I like a good graphic tee, and when I have a good one, I wear it, and then I wear it out. Usually, though, I do structural or staining damage to the shirt that makes it unwearable but does not affect the graphic itself, which is frustrating. I have this great graphic, but I can’t wear it… what’s a girl to do?
If you’re me, and you can’t bear to throw anything away, you cut up your shirts and turn them into pillows. I like sewing things by hand, but at Tech, I just don’t have time to sew anything by hand that is larger than a button. So I held off on this project until I had access to a sewing machine. Just recently, one of my friends bought one and generously offered to let me use it. She even taught me how to navigate its quirks, since it is a bit old and temperamental, as I discovered.
My first attempt was a graphic tee I picked up at a Tech swap meet, actually. The North House RA’s organized a swap meet for the North House girls. It was the first time we have ever had something like that, and it was during the week, so turn-out was a little low, but I picked up a purple t-shirt someone had been planning to donate that had a ship-related graphic on it. It was too small for me to wear, but I was thrilled anyway, because I already had another purple shirt with a ship on it that I had deemed unwearable. So now I had the perfect materials to make a pair of nautical purple throw pillows that would look great with my purple bed sheets.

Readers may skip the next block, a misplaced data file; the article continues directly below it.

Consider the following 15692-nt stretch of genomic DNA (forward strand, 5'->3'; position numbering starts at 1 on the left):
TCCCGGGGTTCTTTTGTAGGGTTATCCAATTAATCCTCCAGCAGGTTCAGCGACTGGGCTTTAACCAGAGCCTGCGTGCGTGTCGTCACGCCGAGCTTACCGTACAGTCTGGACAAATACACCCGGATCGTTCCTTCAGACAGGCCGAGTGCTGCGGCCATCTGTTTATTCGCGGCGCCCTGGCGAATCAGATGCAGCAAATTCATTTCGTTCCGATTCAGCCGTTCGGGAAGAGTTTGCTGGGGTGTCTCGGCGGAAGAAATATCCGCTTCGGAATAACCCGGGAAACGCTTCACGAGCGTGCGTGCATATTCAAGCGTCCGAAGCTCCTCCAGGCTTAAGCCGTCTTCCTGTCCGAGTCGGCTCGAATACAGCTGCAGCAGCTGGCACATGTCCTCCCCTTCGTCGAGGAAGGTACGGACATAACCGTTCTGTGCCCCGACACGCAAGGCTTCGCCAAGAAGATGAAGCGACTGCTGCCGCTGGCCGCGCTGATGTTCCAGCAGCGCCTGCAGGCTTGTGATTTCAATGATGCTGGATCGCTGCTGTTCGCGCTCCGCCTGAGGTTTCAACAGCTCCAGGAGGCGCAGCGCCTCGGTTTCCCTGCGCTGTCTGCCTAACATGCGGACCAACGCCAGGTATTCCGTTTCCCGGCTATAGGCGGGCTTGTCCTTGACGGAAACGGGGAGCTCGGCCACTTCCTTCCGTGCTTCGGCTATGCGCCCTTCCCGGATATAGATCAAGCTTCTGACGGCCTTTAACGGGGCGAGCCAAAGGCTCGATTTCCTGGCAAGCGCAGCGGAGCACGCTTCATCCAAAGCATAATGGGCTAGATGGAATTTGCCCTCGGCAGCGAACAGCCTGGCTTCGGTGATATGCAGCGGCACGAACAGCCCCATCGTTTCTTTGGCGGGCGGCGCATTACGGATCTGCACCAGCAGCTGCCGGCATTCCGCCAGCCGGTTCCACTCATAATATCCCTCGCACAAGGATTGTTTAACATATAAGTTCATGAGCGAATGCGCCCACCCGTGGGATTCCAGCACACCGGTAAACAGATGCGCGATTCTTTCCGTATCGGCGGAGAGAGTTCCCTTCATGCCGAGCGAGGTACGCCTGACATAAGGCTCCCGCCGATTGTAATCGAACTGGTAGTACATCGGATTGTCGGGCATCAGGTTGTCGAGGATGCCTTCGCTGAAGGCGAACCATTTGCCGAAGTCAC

After receiving instructions about how to thread the needle on the sewing machine (just in case the thread should snap, as it does every so often), I was well on my way to sewing pillows. Just to be sure, I practiced by helping a friend with a large sewing project she was doing. After she finished with the machine, I felt confident that I would not ruin my precious shirts-soon-to-be-pillows.
I attacked them with pins, hoping to make as much use as possible of the existing seams. Then I tried sewing the first shirt, which is when I started to encounter roadblocks. The machine was skipping stitches, which ruched the fabric in a (mostly) undesirable way. Certainly when I tried to smooth it out, many of them broke, and I was left with unsewn shirts. I talked to the owner, and this seems to be a quirk of the machine. After ripping stitches, fiddling with the machine, and resewing numerous times, I have one side of one shirt mostly sewn in an acceptable manner. Finishing just waits on me having enough time to cope with the machine.
So as it turns out, it probably would have been faster to just sew them by hand after all.